color kitchen
Photo by The Sky is the Limit Design

Use lots of color

Although they look very different, these cabinets were done by Martin Zemp, the same cabinetmaker who worked on the Vancouver Island kitchen in the previous photo.

"This is a modernized Victorian-style room, as in Victoria, the city where I live," Hanl says. "A lot of people here love that British-influenced style. The kitchen was designed for a young family with two teenagers and a real zest for color.

"I managed to use a total of 16 colors without making it look like a designer gone crazy. Because of privacy issues regarding the neighbors, we essentially changed all the windows along one side of the house and used two clerestory windows that are integrated into the British hob-style hood."

A 9 ft.-long denim-blue island with a 4-foot-long black-fronted extension complements the glazed off-white cabinetry along with an oversize custom-turned blood-red table leg.

"I played with the door styles to make things appear less formal," Hanl explains, "a simpler style on the white cabinets and more ornate with raised-panel doors with an outside profile on the island. I kept the crown buildup fairly simple to make it a bit more modern, but the thing that makes this kitchen appear so young is the choice of colors. You can see the owners' sense of joyous color in the African artwork and the choice of area rug."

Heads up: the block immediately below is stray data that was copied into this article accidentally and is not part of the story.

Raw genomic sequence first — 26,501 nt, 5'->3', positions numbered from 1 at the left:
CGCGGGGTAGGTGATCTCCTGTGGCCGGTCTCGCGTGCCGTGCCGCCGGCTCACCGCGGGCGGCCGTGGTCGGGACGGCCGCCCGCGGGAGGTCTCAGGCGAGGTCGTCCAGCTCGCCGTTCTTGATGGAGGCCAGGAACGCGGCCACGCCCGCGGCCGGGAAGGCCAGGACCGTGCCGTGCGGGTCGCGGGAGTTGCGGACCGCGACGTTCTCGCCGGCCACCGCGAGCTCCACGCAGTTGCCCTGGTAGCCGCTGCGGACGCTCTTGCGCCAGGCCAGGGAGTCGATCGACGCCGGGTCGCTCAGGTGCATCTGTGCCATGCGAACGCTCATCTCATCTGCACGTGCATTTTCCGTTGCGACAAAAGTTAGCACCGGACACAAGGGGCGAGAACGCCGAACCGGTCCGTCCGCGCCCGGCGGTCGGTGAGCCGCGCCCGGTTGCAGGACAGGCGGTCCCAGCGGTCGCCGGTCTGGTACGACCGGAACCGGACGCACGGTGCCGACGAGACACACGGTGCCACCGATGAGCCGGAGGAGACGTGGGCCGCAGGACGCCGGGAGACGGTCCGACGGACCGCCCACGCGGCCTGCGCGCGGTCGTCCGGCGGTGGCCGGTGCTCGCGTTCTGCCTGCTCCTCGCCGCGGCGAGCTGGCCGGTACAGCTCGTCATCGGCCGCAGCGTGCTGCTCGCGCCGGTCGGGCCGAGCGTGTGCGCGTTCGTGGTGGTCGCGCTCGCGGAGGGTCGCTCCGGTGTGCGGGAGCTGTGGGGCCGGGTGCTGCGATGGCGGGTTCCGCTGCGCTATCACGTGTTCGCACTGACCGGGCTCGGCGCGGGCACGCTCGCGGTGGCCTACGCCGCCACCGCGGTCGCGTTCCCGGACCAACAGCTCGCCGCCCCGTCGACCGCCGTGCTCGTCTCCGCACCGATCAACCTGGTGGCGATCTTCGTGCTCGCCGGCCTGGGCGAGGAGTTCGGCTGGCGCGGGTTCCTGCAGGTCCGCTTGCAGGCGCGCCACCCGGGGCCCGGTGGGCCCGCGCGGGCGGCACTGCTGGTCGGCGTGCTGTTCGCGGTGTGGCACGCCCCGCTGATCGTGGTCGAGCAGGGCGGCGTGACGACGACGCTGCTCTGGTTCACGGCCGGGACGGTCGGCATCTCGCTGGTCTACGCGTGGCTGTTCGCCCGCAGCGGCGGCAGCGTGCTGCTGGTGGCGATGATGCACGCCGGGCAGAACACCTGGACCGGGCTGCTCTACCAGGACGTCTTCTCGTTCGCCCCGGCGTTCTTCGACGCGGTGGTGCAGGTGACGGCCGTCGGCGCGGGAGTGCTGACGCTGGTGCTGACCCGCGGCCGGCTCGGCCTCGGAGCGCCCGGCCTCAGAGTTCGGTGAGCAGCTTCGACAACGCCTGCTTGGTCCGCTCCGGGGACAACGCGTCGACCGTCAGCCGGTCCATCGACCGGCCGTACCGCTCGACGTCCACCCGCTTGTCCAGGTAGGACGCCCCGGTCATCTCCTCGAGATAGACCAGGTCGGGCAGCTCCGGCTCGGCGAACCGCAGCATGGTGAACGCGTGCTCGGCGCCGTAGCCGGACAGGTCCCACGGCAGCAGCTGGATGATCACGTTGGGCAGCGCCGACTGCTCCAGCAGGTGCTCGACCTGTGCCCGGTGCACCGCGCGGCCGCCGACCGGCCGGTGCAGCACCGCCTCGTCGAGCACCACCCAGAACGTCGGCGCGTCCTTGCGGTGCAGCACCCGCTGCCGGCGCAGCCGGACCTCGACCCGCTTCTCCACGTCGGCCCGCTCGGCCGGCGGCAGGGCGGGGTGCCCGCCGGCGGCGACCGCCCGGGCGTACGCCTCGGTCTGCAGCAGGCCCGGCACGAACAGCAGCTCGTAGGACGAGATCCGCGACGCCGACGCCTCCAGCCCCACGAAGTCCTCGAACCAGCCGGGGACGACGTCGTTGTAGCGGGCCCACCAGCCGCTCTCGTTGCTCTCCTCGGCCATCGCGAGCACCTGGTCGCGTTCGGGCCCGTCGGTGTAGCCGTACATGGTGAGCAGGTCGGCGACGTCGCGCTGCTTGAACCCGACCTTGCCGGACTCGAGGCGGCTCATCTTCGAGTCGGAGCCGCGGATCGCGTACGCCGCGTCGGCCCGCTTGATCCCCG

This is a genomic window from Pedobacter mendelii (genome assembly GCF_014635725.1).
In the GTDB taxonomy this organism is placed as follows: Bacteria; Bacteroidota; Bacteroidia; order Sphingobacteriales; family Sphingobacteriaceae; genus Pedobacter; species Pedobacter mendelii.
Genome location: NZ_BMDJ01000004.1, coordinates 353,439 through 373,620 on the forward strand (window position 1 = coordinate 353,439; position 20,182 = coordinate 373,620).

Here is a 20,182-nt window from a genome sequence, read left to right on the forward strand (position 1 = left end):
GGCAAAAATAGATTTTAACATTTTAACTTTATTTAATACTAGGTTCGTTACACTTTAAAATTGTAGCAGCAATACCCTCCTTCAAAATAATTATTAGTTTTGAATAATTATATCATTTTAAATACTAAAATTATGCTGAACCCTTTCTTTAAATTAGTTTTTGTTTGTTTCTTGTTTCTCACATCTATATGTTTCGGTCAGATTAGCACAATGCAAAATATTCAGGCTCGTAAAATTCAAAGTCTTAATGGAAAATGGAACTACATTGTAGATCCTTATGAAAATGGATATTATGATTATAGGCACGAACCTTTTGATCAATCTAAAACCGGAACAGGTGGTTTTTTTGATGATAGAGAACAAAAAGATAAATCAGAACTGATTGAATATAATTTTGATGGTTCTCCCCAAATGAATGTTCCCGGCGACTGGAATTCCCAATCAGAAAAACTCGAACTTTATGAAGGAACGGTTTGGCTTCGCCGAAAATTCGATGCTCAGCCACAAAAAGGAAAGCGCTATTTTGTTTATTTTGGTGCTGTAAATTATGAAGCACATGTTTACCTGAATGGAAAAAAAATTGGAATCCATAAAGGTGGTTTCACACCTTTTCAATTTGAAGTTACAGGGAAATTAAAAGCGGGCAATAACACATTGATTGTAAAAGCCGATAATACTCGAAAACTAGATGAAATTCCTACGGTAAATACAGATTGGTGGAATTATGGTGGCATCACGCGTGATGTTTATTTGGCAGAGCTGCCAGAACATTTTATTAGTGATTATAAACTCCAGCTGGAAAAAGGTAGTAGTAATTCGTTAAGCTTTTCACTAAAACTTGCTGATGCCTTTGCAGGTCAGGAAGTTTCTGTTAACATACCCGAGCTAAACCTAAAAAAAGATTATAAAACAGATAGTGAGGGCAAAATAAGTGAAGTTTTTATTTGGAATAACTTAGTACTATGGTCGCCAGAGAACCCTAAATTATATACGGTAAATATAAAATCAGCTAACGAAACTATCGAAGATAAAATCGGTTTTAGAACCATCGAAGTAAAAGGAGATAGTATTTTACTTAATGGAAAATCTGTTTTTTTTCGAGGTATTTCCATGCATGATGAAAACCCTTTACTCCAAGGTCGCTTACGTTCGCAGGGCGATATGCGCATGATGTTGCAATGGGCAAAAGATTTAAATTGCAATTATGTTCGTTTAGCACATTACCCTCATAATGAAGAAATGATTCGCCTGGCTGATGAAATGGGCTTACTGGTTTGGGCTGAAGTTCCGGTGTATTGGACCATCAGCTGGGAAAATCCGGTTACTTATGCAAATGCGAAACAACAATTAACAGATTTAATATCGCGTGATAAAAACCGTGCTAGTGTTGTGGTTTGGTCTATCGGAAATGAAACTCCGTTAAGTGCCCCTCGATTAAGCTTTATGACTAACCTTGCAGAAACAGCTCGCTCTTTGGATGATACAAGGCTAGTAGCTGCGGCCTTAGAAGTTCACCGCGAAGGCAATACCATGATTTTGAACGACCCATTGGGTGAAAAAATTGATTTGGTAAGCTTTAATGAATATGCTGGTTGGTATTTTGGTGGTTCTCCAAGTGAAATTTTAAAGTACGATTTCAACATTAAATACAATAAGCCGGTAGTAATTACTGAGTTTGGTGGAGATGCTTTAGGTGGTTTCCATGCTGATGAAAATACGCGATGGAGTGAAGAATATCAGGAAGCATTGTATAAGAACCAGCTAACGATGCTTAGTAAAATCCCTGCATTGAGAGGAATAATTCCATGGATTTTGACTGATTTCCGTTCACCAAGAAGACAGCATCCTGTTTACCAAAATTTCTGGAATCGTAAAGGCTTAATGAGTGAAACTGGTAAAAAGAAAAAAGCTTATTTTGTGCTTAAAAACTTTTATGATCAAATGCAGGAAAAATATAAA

She adds that the glass mosaic backsplash "is a custom blend that integrates five of the colors we used in the space, which helps pull it all together. I also accentuated the backsplash with pewter and bronze tiles to integrate the stainless steel appliances and the bronze faucet on the sink."

bronze faucet
Photo by The Sky is the Limit Design

Highlight your curves

For an oceanfront home surrounded by fir trees in the northern rainforest of Canada, Hanl chose natural and chocolate-colored bamboo "for its straight, distinct yet quiet grain as a complement to the fir," she says.